The U.S. turns up the heat at climate talks

While the world’s # 2 greenhouse gas polluter exercised diplomatic influence, often dwarfing its UK leaders, the US failed to persuade China to take a firm vow to increase its climate change ambitions. And the US, like other major economies, has complied with demands to tone down the “coal phase-out” call instead of eliminating the fuel most responsible for climate change. Nonetheless, the US presence has helped increase the urgency of the talks, delegates said, especially after the four years of the Trump administration when the US largely ignored the issue.

“There is a big difference,” said Spanish Minister for Ecological Change Teresa Ribera in an interview referring to the renewed US push. “Of course, higher ambitions and domestic plans will be needed in the US, not just in emerging markets.”

The re-entry of the USA on the field brought some “pizzazz” into the talks, Halima Bawa-Bwari, environmental scientist at the Nigerian Ministry of Climate Change and one of the country’s negotiators said as she watched Kerry “walk around the room all evening.”

Even in the waning moments before the final deal was sealed, Kerry could be seen shuttling between the Chinese and Indian delegations to resolve disagreements over calls for the exit from most fossil fuel and coal-fired subsidies. It was a push from India and backed by many other developing countries that weakened the language of the definitive coal deal.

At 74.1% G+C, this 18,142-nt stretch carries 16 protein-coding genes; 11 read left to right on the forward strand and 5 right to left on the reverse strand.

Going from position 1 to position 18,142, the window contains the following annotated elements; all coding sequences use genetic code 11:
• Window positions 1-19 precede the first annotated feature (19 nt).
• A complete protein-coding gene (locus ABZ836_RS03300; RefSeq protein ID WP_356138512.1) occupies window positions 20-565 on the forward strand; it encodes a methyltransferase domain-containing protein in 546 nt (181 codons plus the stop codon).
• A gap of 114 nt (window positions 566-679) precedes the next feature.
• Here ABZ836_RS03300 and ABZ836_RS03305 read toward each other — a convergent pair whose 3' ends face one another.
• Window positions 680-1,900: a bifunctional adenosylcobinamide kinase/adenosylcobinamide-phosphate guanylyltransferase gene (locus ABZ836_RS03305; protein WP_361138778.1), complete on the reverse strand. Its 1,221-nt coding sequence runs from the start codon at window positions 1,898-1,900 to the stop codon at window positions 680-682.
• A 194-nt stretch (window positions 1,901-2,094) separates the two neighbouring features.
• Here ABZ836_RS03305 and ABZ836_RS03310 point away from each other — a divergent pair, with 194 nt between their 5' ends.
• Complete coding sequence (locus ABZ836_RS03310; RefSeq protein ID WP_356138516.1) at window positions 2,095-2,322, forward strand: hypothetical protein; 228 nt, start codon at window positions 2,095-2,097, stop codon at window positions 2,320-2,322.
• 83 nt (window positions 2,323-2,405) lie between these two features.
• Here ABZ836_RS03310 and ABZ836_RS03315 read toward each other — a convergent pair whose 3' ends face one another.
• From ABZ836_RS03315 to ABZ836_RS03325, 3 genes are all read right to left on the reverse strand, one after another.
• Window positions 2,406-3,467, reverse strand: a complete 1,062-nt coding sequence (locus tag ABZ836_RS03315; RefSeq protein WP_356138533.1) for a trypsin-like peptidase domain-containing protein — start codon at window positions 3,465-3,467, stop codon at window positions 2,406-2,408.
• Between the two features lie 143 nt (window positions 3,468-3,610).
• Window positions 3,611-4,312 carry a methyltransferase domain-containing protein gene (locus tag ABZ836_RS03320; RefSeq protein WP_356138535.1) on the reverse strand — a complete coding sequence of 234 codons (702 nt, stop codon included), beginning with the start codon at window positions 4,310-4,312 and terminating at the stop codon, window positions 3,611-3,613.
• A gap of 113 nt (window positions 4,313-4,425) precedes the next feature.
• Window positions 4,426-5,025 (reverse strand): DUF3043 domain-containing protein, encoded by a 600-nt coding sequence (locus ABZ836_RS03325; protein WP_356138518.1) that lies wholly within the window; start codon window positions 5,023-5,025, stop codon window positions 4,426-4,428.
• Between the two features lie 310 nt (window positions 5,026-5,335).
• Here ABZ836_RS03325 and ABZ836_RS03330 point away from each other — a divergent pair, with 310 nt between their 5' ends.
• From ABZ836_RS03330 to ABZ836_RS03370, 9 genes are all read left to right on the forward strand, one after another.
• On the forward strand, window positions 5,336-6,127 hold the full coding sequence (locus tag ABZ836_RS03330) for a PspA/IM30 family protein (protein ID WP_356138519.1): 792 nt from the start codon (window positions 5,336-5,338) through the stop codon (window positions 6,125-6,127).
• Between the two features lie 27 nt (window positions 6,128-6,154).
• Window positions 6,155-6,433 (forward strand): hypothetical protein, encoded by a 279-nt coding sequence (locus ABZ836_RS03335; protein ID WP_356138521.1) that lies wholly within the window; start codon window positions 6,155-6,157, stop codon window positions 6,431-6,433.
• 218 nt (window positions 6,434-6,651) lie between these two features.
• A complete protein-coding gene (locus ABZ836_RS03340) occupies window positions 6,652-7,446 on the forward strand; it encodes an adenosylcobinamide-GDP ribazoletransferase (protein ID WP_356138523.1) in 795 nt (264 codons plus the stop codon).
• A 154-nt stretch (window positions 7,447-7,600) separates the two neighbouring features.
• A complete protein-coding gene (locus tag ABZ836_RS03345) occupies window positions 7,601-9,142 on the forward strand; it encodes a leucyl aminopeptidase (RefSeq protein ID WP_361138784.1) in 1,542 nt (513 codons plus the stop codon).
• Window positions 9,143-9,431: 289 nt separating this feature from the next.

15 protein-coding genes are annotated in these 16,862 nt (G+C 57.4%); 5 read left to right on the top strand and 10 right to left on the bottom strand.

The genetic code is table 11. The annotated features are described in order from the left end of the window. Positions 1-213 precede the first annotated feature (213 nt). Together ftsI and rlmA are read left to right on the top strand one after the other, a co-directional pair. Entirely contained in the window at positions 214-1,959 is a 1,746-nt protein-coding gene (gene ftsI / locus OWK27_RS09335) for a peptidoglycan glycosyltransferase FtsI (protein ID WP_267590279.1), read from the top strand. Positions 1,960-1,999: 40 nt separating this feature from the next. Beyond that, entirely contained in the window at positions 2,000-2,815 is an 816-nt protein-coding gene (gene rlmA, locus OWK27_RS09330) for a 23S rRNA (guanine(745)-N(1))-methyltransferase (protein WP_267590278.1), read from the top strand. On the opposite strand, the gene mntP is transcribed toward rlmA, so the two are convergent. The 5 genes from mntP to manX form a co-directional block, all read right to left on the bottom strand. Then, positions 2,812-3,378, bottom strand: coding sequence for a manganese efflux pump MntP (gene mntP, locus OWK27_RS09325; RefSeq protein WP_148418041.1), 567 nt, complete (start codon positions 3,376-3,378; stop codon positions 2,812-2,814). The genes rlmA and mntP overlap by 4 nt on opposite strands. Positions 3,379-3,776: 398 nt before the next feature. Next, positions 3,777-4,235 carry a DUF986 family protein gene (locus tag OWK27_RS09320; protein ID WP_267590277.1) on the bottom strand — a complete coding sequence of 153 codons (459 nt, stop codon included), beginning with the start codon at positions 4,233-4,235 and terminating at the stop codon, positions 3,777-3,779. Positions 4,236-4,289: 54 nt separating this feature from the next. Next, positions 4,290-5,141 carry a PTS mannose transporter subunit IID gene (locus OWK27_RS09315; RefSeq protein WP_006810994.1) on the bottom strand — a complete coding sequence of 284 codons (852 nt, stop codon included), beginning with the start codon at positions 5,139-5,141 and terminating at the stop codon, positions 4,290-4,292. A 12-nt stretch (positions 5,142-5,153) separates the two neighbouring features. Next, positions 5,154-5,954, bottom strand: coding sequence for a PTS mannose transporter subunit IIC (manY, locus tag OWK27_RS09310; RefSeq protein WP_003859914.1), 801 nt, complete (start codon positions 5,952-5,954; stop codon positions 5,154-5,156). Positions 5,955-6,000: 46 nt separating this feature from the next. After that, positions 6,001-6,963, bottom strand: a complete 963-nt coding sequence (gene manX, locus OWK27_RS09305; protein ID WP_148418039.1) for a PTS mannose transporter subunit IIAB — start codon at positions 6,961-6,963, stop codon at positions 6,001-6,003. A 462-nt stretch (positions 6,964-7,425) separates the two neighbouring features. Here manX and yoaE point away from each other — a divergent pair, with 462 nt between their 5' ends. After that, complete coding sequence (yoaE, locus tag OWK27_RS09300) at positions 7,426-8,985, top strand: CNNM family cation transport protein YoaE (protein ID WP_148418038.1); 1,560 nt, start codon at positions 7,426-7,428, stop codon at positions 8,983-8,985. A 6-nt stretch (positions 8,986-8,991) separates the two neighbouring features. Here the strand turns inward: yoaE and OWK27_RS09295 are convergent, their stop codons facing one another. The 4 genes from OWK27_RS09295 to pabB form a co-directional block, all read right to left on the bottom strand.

“You see, there is a big problem with China and India – the US is at the center,” said a French official. “Is it the right deal we’re getting? I do not know.”

Often in the activist tone of the 13-day event, Kerry mocked the “definition of insanity” government subsidies for fossil fuels, predicted that the US would be “out of coal” by 2030 and guaranteed the US will Democrats would happen. Reconciliation Act, which provides for $ 555 billion in spending on climate-related measures.

But at home, US lawmakers showed little appetite for tax breaks on fossil fuels to be phased out. And while the bipartisan infrastructure bill Biden is about to sign this week includes more than $ 100 billion in climate-related measures, the larger one is $ 1.75 trillion The climate and social spending law is anything but secure, as the Democrats argue among themselves. And despite Kerry’s remark about the end of coal in the US, the federal government has few mechanisms to shut down the industry – something some Democrats like as West Virginias Senator Joe Manchin, vigorously against it.

The US has “a lot more to do,” Jennifer Morgan, executive director of Greenpeace International, told POLITICO. “First, a domestic plan and set of laws must be put in place to phase out fossil fuel subsidies.”

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